Richard Justice's new blog post has an interesting theory on why the Astros are 0-7, and have struggled over the last five years:
it might have been too late because the Astros were already boxed in by no-trade clauses and emotions. For one thing, McLane had this dream of Lance Berkman and Roy Oswalt playing their entire careers with the Astros and going into the Hall of Fame as Astros.
McLane also wanted the Astros to be competitive every single season. He believed in adding pieces instead of subtracting them because he never wanted to stand before the microphones and cameras and say, ''We're rebuilding.''
If you're irritated by this attitude, think how you would have felt if he'd announced he was stripping the club down and starting over. You would have accused him of not wanting to win and other high crimes.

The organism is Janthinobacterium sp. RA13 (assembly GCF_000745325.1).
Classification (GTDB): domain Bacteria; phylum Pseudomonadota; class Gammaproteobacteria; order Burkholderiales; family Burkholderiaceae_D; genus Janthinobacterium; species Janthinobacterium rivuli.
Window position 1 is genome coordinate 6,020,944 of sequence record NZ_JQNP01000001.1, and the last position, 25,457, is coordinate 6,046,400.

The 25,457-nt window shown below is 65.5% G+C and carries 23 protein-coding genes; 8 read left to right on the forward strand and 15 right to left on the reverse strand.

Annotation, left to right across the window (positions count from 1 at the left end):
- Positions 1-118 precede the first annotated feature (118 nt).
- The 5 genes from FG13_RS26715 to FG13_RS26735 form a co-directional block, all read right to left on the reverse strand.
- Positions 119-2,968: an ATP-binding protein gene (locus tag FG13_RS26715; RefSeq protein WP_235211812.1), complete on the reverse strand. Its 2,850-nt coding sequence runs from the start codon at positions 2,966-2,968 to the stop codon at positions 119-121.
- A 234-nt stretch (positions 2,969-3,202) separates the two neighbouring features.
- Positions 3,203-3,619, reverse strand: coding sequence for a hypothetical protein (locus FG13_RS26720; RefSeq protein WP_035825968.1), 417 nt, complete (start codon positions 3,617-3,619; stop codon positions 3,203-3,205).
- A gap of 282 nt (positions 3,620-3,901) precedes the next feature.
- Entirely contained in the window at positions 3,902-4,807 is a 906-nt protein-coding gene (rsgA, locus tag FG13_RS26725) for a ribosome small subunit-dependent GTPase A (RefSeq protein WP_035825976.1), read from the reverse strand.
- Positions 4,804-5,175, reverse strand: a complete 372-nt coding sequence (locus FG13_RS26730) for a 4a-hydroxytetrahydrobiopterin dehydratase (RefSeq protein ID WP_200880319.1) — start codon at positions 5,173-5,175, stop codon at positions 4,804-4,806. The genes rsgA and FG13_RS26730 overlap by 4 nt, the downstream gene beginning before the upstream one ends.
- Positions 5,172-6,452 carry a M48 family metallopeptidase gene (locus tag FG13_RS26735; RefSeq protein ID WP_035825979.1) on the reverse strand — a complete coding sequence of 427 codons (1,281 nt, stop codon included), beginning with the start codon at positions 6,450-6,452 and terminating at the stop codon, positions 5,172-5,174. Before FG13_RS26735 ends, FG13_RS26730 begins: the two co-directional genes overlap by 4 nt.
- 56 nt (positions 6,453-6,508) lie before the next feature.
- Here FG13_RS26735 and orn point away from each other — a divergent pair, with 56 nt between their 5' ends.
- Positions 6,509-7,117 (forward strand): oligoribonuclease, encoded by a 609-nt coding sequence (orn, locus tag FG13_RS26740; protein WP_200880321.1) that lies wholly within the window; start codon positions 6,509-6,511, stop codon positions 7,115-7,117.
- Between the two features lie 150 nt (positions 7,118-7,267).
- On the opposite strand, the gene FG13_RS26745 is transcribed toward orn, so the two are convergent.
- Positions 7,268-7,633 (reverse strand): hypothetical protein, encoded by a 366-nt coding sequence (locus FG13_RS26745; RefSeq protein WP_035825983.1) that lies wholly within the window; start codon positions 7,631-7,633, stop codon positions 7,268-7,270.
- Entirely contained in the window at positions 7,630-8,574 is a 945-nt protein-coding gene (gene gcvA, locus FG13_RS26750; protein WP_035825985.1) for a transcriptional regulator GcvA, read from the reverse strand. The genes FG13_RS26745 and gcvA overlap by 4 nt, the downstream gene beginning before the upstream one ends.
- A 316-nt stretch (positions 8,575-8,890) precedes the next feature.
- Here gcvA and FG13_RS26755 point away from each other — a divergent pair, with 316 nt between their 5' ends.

So Drayton did what you wanted him to do. He kept spending, kept pushing forward, kept hoping for a magic formula.
Miguel Tejada. Pudge Rodriguez. Mike Hampton. Russ Ortiz. The Astros ran old guy after old guy through their clubhouse...
... If Drayton had less money to spend, he surely would have made better decisions if you define better as tougher. The Twins, Rays and Rockies focus their resources on the farm system because they understand they can't afford to play the free-agent game.
If Drayton had less money, he might not have given so many no-trade clauses, might not have hung onto his guys so long, might have been more cold-blooded.
There's more. It's one of the longest Justice columns, and it's a good point. Instead of blowing it up, he tried to patch, and the team has suffered ever since. Bad drafts and bad free agent decisions over the past three years have hamstrung the team today. Everyone is to blame (except Bobby Heck) for what is happening to the Astros, and they're just going to have to suck it up and let it play out.